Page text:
Penn State University astronomer James Kastings, who was not involved in this study, told us that in terms of habitability, “there's a list of problems with M star planets about as long as my arm, but [that] doesn't mean that there's not ways around them.” For him and many others in the field though, questions about habitability are only one reason to be excited by the find.
Reporting in Nature, Alexandra Witze wrote of these planets:
The arrangement of so many Earth-sized planets so close together will be a bonanza for researchers who are working to compare how worlds evolve. Venus and Earth started out in similar conditions, but ended up in two highly different states; uninhabitable Venus is now choked under a dense blanket of clouds. The TRAPPIST-1 system probably has a similar variety of worlds. “If one of these planets hosts life and the adjacent one doesn't, why not?” asks Sarah Ballard, an astronomer at the Massachusetts Institute of Technology (MIT) in Cambridge.
The discovery also demonstrates the importance of looking at M class stars in future exoplanet surveys, she wrote, and is vindicates those who have already begun that work:
It’s also vindication for astronomers who hunt for planets around the cool, dim stars known as M dwarfs. These are the most common type of star in the Milky Way, but many exoplanet searches have focused instead on bigger and brighter stars that more closely resemble the Sun. Even NASA’s Kepler space telescope, which found most of the more than 4,700 planetary candidates known so far, turned to M dwarfs only recently.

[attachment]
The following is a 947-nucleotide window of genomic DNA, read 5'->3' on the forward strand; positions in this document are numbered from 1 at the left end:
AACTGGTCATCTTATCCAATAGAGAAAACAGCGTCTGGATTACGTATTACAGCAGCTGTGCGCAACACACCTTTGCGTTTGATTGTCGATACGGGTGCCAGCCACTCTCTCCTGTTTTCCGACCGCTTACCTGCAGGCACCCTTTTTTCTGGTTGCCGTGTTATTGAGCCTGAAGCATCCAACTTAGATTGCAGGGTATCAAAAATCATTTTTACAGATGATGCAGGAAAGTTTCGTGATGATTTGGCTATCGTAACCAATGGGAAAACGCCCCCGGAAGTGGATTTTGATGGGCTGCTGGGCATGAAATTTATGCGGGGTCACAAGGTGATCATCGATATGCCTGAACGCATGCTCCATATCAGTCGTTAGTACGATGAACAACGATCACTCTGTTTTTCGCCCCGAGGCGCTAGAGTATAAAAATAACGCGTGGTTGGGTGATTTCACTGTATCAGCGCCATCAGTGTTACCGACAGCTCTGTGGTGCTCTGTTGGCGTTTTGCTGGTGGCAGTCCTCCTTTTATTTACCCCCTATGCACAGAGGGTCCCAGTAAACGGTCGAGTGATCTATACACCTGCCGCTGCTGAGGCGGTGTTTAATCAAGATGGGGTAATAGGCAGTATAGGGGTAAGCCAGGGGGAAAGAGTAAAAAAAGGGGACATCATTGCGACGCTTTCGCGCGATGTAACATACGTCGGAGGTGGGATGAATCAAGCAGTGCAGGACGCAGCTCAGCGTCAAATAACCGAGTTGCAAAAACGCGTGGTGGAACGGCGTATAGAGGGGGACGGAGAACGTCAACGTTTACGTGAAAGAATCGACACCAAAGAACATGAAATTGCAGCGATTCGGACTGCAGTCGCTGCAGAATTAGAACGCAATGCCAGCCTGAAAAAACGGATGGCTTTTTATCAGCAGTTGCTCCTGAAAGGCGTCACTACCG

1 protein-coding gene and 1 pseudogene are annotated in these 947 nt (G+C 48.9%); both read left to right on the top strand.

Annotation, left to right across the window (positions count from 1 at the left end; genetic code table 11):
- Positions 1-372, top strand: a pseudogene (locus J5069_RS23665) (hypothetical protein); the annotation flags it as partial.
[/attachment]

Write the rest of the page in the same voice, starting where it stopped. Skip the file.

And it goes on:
While the James Webb Telescope will undoubtedly bring more details to light about these alien worlds, Arney told Reddit that we shouldn’t count on seeing any detailed images of the planets anytime soon:
[The James Webb Telescope] will observe planets transiting their host stars. [...] From these transits, we can observe how gases in the planet’s atmosphere interact with starlight passing through the atmosphere. Unfortunately, this technique doesn’t allow us to see the surfaces of exoplanets. To do that, we’ll need farther future technology that may become available in the coming decades that will allow us to block out the star’s light and observe the planets directly.
However, the TRAPPIST-1 planets, being so close to their host star, would likely be tricky to directly observe in this way. These starlight suppression technologies fail once you get too close to the star, and so these types of observations would be extremely difficult. Other planetary systems orbiting hotter stars may be detectable with these technologies.
“I'm hoping this helps light the fire for building these big space telescopes to look for other such planets,” Kastings told us.